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National History Day 2017 Theme: Taking a Stand in History

Welcome to the National History Day resource page brought to you by the La Crosse Public Library and UW-La Crosse Murphy Library. We developed this guide to introduce students and teachers to local topics for use in the National History Day competition. This list is not exhaustive but gives the reader an idea of local topics and basic resources for a subject.

Generally, materials held in the special collections or archives area of either library do NOT check-out; the items must be used at those libraries.

Sports

George Coleman Poage (1880–1962) was the first African American athlete to graduate from La Crosse High School; the first Black athlete to run for the University of Wisconsin (Madison); the first Black individual Big Ten track champion in conference history, placing first in both the 440-yard dash and the 220-yard hurdles; and the first African American to win a medal in the modern Olympic Games, winning two bronze medals at the 1904 games in St. Louis.

Poage was born in Hannibal, Missouri, and moved with his family to La Crosse, Wisconsin, when he was still a youngster. At La Crosse High School Poage excelled as both a student and an athlete. He was easily the school’s best athlete. As the second-best student in his class and its first African-American graduate, at commencement in 1899 he addressed the assembly as the salutatorian of his class.

Poage returned to St. Louis after the Olympics to teach at segregated Sumner High School, where he was the head of the English department and helped coach the school’s sports teams. After teaching at Sumner for about ten years, he purchased a farm in Minnesota and lived there until after World War I.

Moving to Chicago at the height of the Jim Crow era, he found few job opportunities available for Blacks, even those with a college degree. In 1924, Poage was hired by the United States Postal Service and worked as a postal clerk for nearly thirty years. After his retirement in the 1950s he remained in Chicago until his death in 1962.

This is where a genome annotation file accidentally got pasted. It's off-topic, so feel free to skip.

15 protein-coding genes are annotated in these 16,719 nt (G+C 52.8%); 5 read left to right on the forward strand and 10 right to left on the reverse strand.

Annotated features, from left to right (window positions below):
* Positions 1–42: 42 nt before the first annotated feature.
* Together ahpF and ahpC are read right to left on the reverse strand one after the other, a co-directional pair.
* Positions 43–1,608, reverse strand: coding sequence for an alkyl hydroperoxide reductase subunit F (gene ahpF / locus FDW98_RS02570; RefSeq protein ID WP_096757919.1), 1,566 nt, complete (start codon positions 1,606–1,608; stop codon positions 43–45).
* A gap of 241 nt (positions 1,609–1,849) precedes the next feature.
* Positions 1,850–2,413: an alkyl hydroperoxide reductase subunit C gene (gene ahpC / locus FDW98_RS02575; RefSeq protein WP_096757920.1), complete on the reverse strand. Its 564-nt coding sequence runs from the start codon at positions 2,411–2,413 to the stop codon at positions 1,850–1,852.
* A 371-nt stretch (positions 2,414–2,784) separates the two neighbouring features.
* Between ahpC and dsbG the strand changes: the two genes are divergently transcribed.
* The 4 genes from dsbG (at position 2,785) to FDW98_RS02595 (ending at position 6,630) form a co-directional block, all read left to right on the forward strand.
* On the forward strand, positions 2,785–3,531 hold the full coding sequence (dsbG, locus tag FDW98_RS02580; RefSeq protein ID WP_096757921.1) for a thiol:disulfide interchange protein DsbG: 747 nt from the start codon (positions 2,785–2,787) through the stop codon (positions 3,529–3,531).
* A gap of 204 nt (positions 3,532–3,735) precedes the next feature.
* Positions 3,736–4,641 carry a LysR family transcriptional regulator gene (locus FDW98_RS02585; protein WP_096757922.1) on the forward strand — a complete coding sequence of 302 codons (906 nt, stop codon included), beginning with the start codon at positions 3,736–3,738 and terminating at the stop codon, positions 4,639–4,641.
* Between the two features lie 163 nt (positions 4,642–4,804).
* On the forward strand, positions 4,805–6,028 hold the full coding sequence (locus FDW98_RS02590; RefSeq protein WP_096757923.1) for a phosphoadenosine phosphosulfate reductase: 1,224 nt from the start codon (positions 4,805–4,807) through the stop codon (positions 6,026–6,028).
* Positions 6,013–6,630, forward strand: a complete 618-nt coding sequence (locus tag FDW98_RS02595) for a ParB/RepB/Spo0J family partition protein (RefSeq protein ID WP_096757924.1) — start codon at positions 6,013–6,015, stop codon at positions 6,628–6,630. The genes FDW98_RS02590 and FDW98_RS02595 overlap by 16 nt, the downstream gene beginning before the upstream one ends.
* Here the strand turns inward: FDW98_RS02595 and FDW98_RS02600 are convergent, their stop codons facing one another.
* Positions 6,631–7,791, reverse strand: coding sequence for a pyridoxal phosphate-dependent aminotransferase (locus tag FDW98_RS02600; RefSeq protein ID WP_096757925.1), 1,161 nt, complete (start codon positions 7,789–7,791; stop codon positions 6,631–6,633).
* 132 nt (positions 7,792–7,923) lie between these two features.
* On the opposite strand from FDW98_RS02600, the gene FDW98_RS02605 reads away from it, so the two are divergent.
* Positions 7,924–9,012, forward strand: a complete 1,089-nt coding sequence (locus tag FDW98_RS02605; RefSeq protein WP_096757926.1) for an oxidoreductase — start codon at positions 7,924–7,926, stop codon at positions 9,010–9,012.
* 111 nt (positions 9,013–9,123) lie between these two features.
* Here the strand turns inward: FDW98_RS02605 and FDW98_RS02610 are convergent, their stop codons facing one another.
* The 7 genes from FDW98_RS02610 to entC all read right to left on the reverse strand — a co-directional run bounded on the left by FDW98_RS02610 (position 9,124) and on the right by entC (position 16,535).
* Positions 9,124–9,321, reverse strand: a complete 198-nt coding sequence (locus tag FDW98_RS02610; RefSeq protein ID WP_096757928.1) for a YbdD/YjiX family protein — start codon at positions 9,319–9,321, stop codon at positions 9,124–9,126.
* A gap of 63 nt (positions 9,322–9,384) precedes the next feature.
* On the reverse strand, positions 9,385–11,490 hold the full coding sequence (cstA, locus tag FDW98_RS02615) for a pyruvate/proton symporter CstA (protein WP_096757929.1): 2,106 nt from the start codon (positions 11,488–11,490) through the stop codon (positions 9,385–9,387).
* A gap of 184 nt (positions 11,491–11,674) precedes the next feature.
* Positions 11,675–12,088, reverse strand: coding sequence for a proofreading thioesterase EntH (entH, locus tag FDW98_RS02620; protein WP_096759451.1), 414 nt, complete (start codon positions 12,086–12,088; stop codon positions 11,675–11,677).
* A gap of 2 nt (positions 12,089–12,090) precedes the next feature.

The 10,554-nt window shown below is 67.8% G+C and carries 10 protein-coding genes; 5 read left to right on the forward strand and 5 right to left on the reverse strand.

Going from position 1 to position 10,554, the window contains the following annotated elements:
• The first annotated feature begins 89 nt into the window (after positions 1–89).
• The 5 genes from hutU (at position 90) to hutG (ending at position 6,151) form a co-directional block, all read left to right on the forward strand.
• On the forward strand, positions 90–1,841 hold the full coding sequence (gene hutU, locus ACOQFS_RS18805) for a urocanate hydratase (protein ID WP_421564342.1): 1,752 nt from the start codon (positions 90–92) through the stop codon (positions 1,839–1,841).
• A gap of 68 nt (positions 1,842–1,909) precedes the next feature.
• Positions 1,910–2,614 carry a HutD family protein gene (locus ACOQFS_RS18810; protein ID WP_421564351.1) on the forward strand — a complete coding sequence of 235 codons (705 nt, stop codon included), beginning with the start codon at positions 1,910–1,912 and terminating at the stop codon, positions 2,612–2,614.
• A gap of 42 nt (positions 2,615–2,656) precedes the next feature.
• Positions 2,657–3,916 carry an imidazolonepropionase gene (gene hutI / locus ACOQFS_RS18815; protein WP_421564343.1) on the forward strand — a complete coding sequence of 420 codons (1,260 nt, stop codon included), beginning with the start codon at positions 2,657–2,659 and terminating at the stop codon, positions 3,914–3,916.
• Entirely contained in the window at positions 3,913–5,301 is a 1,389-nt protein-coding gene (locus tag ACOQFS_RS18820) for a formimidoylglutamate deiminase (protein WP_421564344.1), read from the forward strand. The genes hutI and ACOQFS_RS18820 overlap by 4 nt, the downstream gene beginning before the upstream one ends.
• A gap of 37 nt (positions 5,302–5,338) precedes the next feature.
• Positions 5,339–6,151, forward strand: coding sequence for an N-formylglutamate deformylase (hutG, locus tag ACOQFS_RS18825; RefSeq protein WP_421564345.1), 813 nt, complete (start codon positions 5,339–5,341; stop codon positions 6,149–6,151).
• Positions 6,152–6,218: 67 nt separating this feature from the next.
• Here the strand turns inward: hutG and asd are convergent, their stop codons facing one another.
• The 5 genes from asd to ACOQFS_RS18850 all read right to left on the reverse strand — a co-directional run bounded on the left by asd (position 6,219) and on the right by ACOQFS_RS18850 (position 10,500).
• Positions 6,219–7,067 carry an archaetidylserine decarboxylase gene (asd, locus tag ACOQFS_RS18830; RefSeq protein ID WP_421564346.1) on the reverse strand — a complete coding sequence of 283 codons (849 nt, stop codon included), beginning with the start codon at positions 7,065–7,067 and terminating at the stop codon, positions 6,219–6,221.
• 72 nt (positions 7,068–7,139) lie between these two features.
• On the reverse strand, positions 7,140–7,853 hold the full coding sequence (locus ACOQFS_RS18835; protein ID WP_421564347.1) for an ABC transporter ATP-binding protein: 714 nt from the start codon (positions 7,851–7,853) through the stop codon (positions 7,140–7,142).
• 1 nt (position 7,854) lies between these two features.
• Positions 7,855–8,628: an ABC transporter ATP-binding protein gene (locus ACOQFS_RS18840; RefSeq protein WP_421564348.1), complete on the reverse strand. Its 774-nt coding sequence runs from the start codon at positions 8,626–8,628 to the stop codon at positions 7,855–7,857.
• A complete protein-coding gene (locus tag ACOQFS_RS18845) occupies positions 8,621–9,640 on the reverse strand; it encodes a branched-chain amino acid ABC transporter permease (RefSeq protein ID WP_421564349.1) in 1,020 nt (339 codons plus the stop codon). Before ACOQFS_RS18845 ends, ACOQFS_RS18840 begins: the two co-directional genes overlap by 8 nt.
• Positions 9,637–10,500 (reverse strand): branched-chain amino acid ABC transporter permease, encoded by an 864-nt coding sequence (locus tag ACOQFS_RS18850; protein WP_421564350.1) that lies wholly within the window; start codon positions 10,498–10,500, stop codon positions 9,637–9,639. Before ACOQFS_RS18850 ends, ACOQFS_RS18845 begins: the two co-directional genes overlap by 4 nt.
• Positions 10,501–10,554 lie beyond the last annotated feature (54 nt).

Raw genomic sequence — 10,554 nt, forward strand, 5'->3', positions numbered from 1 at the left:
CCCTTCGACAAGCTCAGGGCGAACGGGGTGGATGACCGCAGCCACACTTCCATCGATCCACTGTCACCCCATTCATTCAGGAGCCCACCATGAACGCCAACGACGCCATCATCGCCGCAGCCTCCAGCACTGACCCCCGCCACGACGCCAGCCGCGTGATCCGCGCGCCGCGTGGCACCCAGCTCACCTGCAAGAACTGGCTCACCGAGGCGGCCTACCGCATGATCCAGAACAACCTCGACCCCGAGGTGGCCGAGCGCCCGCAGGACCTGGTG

Secondary SourcesLa Crosse Central Track Team 1899

  • Newspaper clippings at the La Crosse Public Library Archives: Biography-Poage, George
  • George Coleman Poage: The La Crosse, Wisconsin Years, 1885-1904 by Bruce L. Mouser & Edwin L. Hill.
    Hand PointingFind at: La Crosse Public Library has a copy only in the Archives area: SC 921 P7501M 1985
    UW-L Murphy Library has a copy only in the Special Collections area: F589.L13 M68 1985
  • Black La Crosse, Wisconsin, 1850-1906: Settlers, Entrepreneurs & Exodusers by Bruce L. Mouser. Mouser chronicles the lives of African-Americans in the La Crosse area and includes several biographical sketches. This book includes some corrections and updates to the Mouser & Hill book listed above.
    Hand PointingFind at: La Crosse Public Library has four check-out copies available; two at the main library and one at each of the community libraries: 977.571 M876B 2002. The Reference and Archives areas also have a copy which stays in the main library.
    UW-L Murphy Library has one check-out copy available and one in the Special Collections area: F589.L19 M68 2002
  • Celebrating Black History: George Coleman Poage ‘03
    A synopsis of George Coleman Poage and his influence as a UW Madison Badger.
  • Great Moments in Wisconsin Sports
    Hand PointingLa Crosse Public Library Reference 796.09775 M6874G 2004

Primary Sources

  • Photographs at UW-L Murphy Library Special Collections and the La Crosse Public Library Archives

Also check out other sources at: La Crosse History Unbound

While local sources are noted for each topic, remember to use some other online sources and catalogs such as:

Library of Congress’ American Memory

Wisconsin Historical Society:

Please send us your comments about this site.


Welcome to La Crosse History Unbound. Learn more about La Crosse County, history through these digitized collections from La Crosse Public Library and Murphy Library, University of Wisconsin-La Crosse.